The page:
Dear Younger Me,
Hey friend, how are you? I’ve been thinking about you a lot lately because it’s that time – the time we always knew was coming. I think about you, walking home from work twenty-seven years ago, knowing something was different about you. I remember the conversation you had with David, that God needed this baby to join us right now, and all of our plans could wait. We vowed to enjoy the experience of being parents and do our best. One day, we would see the other side of parenting and do everything we planned to do before. And here we are, with that time upon us.
Younger Me, Now Me wants to tell you what I notice which might sound like advice. You know what I say about advice: take what you need and leave the rest.
- Parenting is scary and we don’t have to be afraid. You are everything you need. I’m glad you believed it when you needed to and surrounded yourself with people who could remind you when you forgot. And honey, sometimes you really forgot.
- But you didn’t forget to surround yourself with loving friends, elder sisters, aunties, and grandmamas. That’s how I know you were listening to me. Yes, Now Me was there then because Now Me includes Us and all the Rest of Us. That’s how the God in us works. Lots of people had advice, remember? We took some, left the rest, got stuff right, and messed up a lot. But we have three girls who love us and want to be around us. So trust yourself.
- Thanks for listening to our elders and ancestors about time being more precious than money. You took time with the girls and with yourself. I know, there were a lot of days that money seemed more critical. It wasn’t. You remembered Mom saying, “every time we needed something, someone would send us a piece of money.” You asked for help when you needed it, and you had faith in God’s promises of abundant life.
- You realized you should not rush time. As people said, “I can’t wait for this” or “Where did the time go for that,” you heard “slow down.” And, after a while, you did. I’m so glad you started taking the long way to school and work so that we could look at flowers, trees, and people instead of getting angry at how slow or fast cars moved on the highway. Yeah, that one took you a good while to figure out and took losing your job to discover.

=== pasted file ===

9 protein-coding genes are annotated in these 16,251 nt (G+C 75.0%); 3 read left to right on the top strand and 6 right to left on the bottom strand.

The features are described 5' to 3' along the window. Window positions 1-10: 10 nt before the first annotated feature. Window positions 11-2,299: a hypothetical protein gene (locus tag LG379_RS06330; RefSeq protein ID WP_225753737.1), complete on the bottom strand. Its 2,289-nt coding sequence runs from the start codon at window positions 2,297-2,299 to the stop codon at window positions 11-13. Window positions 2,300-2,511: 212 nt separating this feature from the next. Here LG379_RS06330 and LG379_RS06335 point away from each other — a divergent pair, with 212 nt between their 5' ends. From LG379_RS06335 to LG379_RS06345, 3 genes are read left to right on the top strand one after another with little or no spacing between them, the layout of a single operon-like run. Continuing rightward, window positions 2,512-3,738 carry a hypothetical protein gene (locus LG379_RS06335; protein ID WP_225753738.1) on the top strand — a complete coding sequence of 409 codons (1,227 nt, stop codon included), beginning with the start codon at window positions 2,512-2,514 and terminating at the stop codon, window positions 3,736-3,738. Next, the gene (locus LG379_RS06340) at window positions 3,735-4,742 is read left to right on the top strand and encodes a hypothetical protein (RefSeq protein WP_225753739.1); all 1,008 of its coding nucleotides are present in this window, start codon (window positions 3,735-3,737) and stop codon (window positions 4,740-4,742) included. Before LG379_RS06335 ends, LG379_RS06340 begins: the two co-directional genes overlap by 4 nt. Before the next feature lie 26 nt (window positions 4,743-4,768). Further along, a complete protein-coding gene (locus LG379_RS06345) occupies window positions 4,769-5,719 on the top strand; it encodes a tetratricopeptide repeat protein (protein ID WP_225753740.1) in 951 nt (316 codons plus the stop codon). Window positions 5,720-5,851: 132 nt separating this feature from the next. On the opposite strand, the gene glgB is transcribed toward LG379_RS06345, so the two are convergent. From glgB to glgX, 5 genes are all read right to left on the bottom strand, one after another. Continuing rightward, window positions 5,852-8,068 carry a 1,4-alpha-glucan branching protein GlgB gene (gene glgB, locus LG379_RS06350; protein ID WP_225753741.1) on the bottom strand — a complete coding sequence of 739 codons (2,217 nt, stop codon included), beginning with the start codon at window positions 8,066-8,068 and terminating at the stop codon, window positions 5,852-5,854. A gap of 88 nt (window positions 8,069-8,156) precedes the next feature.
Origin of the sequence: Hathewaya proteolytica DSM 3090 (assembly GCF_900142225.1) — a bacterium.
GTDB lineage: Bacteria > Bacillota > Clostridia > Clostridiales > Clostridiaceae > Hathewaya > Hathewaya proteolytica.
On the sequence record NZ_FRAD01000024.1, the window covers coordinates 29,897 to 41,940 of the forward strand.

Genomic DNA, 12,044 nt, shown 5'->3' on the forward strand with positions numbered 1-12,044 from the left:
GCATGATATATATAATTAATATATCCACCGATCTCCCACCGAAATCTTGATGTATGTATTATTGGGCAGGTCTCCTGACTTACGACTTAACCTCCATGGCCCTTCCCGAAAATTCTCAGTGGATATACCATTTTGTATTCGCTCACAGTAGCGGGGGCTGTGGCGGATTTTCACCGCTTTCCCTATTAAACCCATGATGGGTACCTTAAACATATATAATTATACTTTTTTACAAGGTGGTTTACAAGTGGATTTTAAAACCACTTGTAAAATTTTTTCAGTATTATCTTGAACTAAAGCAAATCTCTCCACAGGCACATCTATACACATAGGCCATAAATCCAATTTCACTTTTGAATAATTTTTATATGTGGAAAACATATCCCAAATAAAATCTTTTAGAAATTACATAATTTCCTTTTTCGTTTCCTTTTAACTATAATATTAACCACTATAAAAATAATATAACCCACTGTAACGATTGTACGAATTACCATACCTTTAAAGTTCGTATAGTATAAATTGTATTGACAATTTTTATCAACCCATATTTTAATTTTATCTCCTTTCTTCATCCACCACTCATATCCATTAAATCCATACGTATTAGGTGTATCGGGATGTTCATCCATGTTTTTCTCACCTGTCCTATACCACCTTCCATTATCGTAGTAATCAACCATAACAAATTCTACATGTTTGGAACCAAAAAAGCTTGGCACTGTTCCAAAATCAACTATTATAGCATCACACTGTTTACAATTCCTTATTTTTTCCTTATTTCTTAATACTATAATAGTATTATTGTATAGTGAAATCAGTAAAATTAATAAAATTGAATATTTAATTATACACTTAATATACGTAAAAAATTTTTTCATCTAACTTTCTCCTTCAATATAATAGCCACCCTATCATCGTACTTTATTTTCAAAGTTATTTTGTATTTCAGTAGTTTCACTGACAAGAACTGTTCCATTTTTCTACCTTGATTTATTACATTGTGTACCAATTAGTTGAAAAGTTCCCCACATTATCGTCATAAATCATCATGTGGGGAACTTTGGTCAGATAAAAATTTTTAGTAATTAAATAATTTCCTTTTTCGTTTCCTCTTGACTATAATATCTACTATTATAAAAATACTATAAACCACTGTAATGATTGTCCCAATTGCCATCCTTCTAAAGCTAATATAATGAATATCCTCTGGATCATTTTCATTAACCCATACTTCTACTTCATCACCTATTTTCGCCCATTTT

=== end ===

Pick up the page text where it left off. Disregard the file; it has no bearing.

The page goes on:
- Girl, you sure were brave about quitting jobs. I mean, you had some profound faith and belief in the divine order of things to walk away from some of the jobs you had. But I remember what you always used to say: “I’ll never have another chance to parent my children. I need to give them as much as I can.” You trusted God, listened to the Spirit, and followed Jesus on a new path.
- God blessed you with the gift of discernment. You listened to the Spirit while Satan whispered in your ear. I’m not giving you a pass on the times you did not heed the Spirit’s call; God already handled that. I’m saying even when you made mistakes, you returned to your true self. You hated yourself, and you spread that hate to those who loved you, including the girls. But you always believed in God’s grace. That’s good.
- You also dared to break some toxic parenting patterns, like ignoring the girls’ feelings. When you yelled at them, you apologized. You showed the girls that you are a person, not superhuman, and not better than them. You allowed them to wonder and worked hard not to say “because I said so!”
- Don’t worry about what other parents are doing; follow your own path. Remember those short shorts? Remember when a certain daughter begged and begged because “even Carolyn gets to wear them?” It was okay to hold the line on that. It’s still okay, even though you’ll soon have three adult daughters, to maintain the line. Just like following Jesus isn’t always easy, neither is tough love.
- God wants you to love yourself. For twenty-six years, you’ll accompany three of God’s beloved children through their childhoods. Lead with love. Follow with respect. Talk to them, and get to know them as people, not just your children.
- The faraway day will come when your youngest will become an adult and move on. You’ll reflect on what you wish you’d done and what you did that you regret regardless of what you do. Trust yourself and trust God. Prepare for your heart to break in the name of love. It’s okay. God can hold it all, including you.
Miriam, thanks for sharing this reflection on the fabulous path of parenting: many lovely twists, some gut-wrenching drops and moving forward in a very general direction. With our kids entering their 30’s I continue to find that our relationships are developmental: we’re growing new pathways in our lives as they seek their individual truths. Love endures and uplifts.
Miriam McKenney says
Amen, Miriam! The journey continues, for which I’m thankful.
Miriam McKenney says
Thank you for this! <3
LInnae Peterson says
LOVE this reflection. As I am in the same spot. I too am reflection on my parenting over the last 28 years. Parenting never stops.
Miriam McKenney says
Thank goodness!!! I’ll miss having them here.